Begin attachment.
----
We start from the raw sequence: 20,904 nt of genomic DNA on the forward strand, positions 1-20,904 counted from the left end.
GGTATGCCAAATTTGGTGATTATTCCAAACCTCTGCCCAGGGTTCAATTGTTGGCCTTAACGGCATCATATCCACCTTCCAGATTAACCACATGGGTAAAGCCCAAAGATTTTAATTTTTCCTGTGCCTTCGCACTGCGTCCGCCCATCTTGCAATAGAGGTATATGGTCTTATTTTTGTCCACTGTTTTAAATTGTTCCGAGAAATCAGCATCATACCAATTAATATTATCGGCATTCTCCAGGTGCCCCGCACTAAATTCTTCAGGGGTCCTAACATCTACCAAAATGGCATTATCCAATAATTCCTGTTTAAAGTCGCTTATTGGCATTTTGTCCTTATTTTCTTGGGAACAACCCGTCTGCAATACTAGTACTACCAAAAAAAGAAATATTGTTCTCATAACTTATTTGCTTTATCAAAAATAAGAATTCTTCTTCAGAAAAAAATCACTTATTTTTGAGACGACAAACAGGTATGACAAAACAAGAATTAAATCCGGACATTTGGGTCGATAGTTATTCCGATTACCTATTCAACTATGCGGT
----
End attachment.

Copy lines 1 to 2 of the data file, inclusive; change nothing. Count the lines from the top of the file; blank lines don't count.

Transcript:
We start from the raw sequence: 20,904 nt of genomic DNA on the forward strand, positions 1-20,904 counted from the left end.
GGTATGCCAAATTTGGTGATTATTCCAAACCTCTGCCCAGGGTTCAATTGTTGGCCTTAACGGCATCATATCCACCTTCCAGATTAACCACATGGGTAAAGCCCAAAGATTTTAATTTTTCCTGTGCCTTCGCACTGCGTCCGCCCATCTTGCAATAGAGGTATATGGTCTTATTTTTGTCCACTGTTTTAAATTGTTCCGAGAAATCAGCATCATACCAATTAATATTATCGGCATTCTCCAGGTGCCCCGCACTAAATTCTTCAGGGGTCCTAACATCTACCAAAATGGCATTATCCAATAATTCCTGTTTAAAGTCGCTTATTGGCATTTTGTCCTTATTTTCTTGGGAACAACCCGTCTGCAATACTAGTACTACCAAAAAAAGAAATATTGTTCTCATAACTTATTTGCTTTATCAAAAATAAGAATTCTTCTTCAGAAAAAAATCACTTATTTTTGAGACGACAAACAGGTATGACAAAACAAGAATTAAATCCGGACATTTGGGTCGATAGTTATTCCGATTACCTATTCAACTATGCGGT